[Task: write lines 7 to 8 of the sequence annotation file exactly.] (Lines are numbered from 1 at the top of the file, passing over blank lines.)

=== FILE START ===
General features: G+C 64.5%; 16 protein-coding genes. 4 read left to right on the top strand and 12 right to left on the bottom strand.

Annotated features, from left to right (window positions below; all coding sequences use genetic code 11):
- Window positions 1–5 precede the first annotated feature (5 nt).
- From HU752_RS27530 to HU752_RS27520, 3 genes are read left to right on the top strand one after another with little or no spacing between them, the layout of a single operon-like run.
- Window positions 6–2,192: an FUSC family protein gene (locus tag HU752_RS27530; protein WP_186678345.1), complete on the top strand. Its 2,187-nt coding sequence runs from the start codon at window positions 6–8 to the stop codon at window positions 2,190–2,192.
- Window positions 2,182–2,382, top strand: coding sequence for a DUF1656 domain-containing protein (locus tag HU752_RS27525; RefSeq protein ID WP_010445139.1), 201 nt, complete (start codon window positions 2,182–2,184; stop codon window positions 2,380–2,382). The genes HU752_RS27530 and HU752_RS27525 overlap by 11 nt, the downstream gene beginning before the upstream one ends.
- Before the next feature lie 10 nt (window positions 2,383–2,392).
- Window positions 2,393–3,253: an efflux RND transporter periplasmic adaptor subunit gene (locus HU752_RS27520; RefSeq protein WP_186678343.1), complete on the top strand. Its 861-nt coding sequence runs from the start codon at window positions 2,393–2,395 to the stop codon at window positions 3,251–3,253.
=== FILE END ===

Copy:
- Before the next feature lie 10 nt (window positions 2,383–2,392).
- Window positions 2,393–3,253: an efflux RND transporter periplasmic adaptor subunit gene (locus HU752_RS27520; RefSeq protein WP_186678343.1), complete on the top strand. Its 861-nt coding sequence runs from the start codon at window positions 2,393–2,395 to the stop codon at window positions 3,251–3,253.